The Golden Apple

 

 

 

 

by Brian Scott Lipton

 

Let’s be real: heading to City Center this weekend may be your only chance to ever take a bite out of The Golden Apple, John Latouche and Jerome Moross’ extremely ambitious and wildly uneven musical retelling of The Iliad (transplanted to turn-of-the-20th-century Washington). It is the kind of large-scale, decidedly hard-to-stage show that only Encores! can attempt to do justice to, thanks in large part to its ability to hire a cast of dozens and employ its large, superb orchestra (led by the great Rob Berman).

 

Moreover, The Golden Apple is the kind of show Encores! takes seriously, as evidenced here by the thoughtful direction of Michael Berresse and the often enchanting choreography of Joshua Bergasse (which alternately echoes the work of Michael Kidd, Agnes DeMille, Bob Fosse, and Martha Graham). Their dedicated work goes a long way in both showing off the musical’s strengths (namely, a tuneful score that includes such gems as “Lazy Afternoon” and “It’s the Going Home Together”) and trying to cover up its weaknesses (which include an overly long vaudeville-like sequence concerning the seven deadly sins that dominates the second act.)

 

One must also credit the Herculean efforts put forth by a star-studded cast led by such top-notch talents as the vocally powerful and forthright Ryan Silverman as the heroic (if naïve) Ulysses and the ever-winning Lindsay Mendez as the sly, slutty Helen. But it’s two people you’ve probably never heard of who actually walk off with this production.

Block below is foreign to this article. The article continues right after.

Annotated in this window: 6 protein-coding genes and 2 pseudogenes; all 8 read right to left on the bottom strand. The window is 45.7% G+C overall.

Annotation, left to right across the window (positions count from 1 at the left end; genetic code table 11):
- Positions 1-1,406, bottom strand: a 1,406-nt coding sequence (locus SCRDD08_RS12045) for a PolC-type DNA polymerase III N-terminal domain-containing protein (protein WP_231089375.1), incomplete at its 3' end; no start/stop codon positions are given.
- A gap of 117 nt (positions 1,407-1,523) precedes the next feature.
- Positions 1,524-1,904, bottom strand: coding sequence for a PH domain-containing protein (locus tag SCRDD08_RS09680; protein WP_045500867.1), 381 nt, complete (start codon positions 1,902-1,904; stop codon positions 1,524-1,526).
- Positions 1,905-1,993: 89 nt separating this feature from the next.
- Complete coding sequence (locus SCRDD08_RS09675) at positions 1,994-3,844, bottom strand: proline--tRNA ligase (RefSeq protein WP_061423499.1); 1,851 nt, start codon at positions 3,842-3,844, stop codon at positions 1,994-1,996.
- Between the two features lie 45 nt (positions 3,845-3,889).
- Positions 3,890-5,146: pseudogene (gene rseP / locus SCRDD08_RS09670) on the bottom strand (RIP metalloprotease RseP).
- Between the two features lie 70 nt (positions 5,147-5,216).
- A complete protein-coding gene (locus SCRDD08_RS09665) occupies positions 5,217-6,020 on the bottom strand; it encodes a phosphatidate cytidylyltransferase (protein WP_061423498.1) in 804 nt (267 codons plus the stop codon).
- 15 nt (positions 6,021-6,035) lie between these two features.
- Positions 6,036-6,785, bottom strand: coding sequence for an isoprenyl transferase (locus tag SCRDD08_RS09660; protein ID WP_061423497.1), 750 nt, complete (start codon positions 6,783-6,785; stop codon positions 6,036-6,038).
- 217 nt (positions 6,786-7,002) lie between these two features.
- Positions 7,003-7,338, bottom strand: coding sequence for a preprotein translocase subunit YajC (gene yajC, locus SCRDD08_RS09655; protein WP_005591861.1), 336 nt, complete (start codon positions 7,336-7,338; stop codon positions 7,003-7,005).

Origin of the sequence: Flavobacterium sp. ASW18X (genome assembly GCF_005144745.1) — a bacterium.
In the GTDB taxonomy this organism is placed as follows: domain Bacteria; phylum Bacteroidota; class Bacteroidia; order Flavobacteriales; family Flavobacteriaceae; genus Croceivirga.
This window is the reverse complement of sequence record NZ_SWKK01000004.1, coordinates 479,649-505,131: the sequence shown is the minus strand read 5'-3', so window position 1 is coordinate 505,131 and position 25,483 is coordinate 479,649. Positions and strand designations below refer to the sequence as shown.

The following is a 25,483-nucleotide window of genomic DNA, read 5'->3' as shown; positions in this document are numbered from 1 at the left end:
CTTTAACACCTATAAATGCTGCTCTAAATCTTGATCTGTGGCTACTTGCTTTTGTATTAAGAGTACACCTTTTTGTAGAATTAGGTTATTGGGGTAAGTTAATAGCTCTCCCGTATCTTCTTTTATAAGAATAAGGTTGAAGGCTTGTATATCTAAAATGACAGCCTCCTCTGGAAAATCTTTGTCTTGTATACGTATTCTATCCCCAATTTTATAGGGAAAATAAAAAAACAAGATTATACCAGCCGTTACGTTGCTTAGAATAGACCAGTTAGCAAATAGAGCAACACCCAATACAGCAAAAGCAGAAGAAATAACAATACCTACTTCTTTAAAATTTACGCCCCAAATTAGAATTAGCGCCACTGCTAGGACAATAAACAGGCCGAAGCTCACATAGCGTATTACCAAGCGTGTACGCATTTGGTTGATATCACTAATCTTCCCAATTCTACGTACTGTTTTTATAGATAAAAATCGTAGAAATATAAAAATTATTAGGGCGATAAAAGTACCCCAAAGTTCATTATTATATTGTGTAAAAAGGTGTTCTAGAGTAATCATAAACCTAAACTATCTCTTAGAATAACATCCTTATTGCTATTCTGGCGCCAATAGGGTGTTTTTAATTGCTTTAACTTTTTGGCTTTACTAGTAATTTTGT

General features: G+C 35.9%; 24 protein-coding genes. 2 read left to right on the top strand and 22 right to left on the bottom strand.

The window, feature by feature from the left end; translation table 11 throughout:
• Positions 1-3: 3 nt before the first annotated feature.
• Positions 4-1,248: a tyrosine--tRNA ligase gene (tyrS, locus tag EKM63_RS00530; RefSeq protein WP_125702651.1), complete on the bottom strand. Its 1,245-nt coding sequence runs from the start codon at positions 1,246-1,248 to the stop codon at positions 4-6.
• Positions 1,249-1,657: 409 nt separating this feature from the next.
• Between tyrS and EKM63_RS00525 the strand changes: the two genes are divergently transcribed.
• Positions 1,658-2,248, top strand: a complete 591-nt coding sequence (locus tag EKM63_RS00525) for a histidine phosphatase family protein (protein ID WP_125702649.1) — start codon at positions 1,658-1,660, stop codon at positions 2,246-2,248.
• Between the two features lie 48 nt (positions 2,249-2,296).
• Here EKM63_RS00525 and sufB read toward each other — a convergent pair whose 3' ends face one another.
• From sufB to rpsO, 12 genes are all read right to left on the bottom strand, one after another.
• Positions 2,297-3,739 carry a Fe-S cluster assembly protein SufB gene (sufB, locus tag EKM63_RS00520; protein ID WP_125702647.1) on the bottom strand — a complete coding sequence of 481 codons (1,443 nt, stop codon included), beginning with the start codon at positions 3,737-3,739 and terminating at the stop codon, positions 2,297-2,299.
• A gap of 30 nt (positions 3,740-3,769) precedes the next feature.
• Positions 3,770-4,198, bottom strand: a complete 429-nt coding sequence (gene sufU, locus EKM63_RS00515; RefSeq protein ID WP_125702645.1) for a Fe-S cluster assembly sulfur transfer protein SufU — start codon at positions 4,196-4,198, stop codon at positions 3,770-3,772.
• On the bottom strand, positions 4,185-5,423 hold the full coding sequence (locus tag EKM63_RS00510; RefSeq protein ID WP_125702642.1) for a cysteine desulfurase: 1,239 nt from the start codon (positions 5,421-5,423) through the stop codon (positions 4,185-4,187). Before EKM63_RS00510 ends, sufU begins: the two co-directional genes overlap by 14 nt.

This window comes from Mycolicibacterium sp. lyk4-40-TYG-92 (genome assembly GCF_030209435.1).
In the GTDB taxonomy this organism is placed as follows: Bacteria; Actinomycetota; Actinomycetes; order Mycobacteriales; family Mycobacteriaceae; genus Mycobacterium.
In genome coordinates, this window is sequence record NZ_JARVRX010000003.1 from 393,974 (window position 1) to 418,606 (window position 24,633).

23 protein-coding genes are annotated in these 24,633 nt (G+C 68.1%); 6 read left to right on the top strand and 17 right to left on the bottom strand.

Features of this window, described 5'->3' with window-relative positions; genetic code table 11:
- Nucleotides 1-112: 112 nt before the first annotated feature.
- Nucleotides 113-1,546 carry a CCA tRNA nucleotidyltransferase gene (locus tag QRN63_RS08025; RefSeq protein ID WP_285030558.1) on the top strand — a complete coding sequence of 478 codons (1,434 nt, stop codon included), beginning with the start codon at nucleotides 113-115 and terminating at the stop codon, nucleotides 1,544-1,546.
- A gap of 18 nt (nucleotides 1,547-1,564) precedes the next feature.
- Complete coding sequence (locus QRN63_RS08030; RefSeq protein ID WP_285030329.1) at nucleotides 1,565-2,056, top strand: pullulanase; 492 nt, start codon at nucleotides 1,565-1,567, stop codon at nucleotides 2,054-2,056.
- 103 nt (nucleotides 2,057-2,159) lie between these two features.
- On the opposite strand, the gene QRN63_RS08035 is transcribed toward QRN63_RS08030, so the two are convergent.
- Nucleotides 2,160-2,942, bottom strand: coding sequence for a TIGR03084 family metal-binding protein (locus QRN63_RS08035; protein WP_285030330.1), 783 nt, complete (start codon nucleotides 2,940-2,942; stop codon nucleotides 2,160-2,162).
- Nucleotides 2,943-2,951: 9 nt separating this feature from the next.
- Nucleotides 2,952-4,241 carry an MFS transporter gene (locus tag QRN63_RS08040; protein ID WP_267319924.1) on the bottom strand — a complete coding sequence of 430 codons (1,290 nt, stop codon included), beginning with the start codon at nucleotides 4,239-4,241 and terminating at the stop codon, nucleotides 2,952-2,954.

Mikaela Bennett, a fourth-year Juilliard student with a sterling soprano and vocal timbre remarkably reminiscent of Juilliard alum Audra McDonald, is a revelation as Ulysses’ long-suffering wife Penelope. Her rendition of the gorgeous “Wildflowers” is quite beautiful, and she generates a believable chemistry with Silverman. See her now and say later you saw her then.

 

Almost as exciting is watching Barton Cowperthwaite, a lithe, ultra-athletic ballet dancer, who consistently commands the stage in the silent role of Paris, the traveling salesman who briefly steals Helen away from her home and husband Meneleaus (the always welcome Jeff Blumenkrantz). At times, this model-handsome man seems to be made of nothing more than rubber.

 

Among the large, well-chosen supporting cast, the fabulous N’Kenge is a standout in the dual roles of the gypsy-like Mother Hare and the seductive Circe. Jason Kravits, neatly employing the old soft shoe, has great fun as Hector Charybdis, who engineers revenge on Ulysses and his men after Helen returns home. Meanwhile, Broadway veterans Ashley Brown, Carrie Compere, and Alli Mauzey each get two characters to play and two chances to shine (with Brown taking top honors for her second-act turn as Madame Calypso, one of the many women who leads Ulysses’ fellow warriors to an untimely end.)

 

Admittedly, there will be some audiences who will find this unwieldy show less-than-delicious, and some may even leave the theater with a sour taste in their mouths. But, at the very least, The Golden Apple is no longer on the shopping wish list by those theatergoers who have been asking Encores! to tackle the show for many years.

 

 

The Golden Apple. Through May 14 at New York City Center (131 West 55th Street, between Sixth and Seventh Avenues). Call 212-581-1212 or visit www.nycitycenter.org for tickets.

 

 

Photos: Joan Marcus

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